Angular frequency of a non-sinusoidal pulse

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Hey all, so I’ve been learning nonlinear acoustics and have encountered a conceptual hurdle in my studies. When using a model, such as a form of the classical Burgers equation, to propagate sound waves, you generally have a “characteristic angular frequency” in the equation (often represented by omega). For a simple sine wave, this is very easy to understand. However, let’s say the wave to be propagated is a discrete, non-sinusoidal pulse.

I have attached an illustration below as an example of what I am talking about.

45682469.png


(Excuse my art skills, blue is supposed to be a uniformly sampled sin wave and red is supposed to be a uniformly sampled pulse.)

I am unsure of what the “characteristic angular frequency” is supposed to represent when using a wave such as the single, non-sinusoidal pulse. I am assuming that it may require the use of Fourier transforms (which I am vaguely familiar with), but I am unsure of what I would even be looking for (e.g. a fundamental frequency, or perhaps a different frequency at every point in the waveform).

Any insight would be greatly appreciated.
 

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  • #2
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You are correct. You could use Fourier analysis to break it into a sum of terms, each with a different frequency. But then each term would have its own angular velocity. So the question back to you is, "what do you think the significance of “characteristic angular frequency” is for the case of interest?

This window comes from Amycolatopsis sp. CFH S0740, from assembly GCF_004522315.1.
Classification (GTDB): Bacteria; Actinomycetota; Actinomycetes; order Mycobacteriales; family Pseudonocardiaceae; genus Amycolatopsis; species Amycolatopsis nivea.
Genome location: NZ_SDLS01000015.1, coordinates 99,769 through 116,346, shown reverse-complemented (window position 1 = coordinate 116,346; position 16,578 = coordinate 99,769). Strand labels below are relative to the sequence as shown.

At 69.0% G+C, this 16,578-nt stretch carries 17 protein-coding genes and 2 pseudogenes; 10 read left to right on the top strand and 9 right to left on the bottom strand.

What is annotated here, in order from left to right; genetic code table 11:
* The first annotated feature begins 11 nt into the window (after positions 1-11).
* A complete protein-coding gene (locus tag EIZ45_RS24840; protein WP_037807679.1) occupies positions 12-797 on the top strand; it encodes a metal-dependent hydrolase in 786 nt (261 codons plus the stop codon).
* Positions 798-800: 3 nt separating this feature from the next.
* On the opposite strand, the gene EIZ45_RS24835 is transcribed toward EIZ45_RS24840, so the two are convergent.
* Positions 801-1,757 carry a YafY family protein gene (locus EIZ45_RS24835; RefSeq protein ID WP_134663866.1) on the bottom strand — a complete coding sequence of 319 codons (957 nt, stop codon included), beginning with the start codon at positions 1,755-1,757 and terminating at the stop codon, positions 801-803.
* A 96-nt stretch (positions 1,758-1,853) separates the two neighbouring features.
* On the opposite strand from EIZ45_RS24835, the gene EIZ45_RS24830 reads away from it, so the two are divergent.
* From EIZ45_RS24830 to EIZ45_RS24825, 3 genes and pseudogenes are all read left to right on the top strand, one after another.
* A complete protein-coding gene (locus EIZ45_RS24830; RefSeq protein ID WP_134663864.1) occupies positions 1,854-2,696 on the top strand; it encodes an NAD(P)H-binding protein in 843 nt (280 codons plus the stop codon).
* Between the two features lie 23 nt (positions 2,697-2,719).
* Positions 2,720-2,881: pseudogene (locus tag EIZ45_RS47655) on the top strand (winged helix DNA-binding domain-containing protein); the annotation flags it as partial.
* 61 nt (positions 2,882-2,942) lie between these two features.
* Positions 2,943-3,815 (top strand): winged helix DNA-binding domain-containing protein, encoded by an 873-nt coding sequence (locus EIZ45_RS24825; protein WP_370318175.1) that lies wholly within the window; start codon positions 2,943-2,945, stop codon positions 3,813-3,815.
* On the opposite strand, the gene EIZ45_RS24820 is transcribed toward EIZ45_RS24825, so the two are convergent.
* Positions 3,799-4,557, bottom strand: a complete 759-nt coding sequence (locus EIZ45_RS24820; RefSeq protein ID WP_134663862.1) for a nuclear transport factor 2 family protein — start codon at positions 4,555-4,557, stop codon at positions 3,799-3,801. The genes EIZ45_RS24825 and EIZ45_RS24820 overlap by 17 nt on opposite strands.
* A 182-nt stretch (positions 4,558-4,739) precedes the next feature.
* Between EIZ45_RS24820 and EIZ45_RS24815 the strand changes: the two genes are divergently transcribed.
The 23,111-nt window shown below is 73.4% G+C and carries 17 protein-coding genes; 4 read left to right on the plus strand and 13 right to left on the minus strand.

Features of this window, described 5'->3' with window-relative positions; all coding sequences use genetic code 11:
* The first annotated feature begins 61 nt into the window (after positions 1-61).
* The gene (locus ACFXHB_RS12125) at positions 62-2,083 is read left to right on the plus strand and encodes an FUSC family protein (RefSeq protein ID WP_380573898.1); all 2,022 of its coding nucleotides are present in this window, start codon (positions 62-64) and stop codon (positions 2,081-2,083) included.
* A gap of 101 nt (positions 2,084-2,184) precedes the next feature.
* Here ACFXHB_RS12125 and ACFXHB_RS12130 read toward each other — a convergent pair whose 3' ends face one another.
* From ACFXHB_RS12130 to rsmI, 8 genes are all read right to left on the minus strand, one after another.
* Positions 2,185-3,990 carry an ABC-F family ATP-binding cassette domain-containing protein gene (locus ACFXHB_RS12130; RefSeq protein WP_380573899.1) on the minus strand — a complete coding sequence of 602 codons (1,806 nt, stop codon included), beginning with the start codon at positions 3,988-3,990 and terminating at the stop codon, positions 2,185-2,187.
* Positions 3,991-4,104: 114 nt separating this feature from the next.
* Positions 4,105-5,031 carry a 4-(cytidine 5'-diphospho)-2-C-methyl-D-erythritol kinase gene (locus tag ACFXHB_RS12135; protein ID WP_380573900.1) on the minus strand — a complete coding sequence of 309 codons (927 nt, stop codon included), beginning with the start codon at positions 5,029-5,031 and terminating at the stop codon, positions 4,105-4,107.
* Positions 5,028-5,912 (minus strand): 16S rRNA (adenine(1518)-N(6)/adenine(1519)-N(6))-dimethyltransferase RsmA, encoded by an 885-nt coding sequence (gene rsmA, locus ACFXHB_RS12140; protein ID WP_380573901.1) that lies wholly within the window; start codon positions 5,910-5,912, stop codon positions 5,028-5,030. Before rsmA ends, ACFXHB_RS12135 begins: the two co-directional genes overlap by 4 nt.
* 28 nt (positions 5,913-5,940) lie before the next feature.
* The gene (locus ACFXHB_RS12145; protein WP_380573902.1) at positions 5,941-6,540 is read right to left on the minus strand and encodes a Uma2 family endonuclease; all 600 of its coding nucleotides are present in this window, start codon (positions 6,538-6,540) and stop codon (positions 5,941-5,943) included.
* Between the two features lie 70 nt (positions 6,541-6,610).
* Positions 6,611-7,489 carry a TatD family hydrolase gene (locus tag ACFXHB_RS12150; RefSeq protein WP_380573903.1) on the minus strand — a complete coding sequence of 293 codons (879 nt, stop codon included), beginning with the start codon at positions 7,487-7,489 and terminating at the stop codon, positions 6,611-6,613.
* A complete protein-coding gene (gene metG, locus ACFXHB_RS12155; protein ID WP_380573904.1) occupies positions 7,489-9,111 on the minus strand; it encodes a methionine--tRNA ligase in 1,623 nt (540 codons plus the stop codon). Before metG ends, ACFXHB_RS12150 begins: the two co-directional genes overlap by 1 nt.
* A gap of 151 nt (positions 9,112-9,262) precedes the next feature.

• #3
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I am not entirely sure how to respond to the question regarding the significance of the angular frequency, but I will try. The angular frequency of a wave is commonly encountered in many equations in nonlinear acoustics. An example of this would be the nondimensionalization of the classical Burgers equation.

2361366.png


Without getting into details, time t in the Burgers equation is commonly nondimensionalized through the use of a characteristic angular frequency:

tau = t * omega .

In this case tau is the dimensionless time and omega is the characteristic angular frequency. You can see the nondimensionlized equation containing the characteristic angular frequency terms above.

Most texts do not comment on this matter, but in one of the texts I have gone through, they mentioned that for pulses the angular frequency may correspond to the dominant spectral component in the source waveform. I have not been able to determine what exactly they mean by dominant spectral component. Would this just correspond to the highest amplitude in a Fourier transform?
 

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  • #4
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Doesn't the whole concept of describing arbitrary waveforms as a sum of sinusoids fall apart when you consider nonlinear systems? The reason you can do all these convenient acrobatics of angular frequencies etc is because sinusoids are the solution to the *linear* wave equation. The moment nonlinearities appear you can no longer view these frequencies as independent, and you have to stick to the differential equation and its numerical solutions.
 
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I have not been able to determine what exactly they mean by dominant spectral component. Would this just correspond to the highest amplitude in a Fourier transform?
Yes.
 

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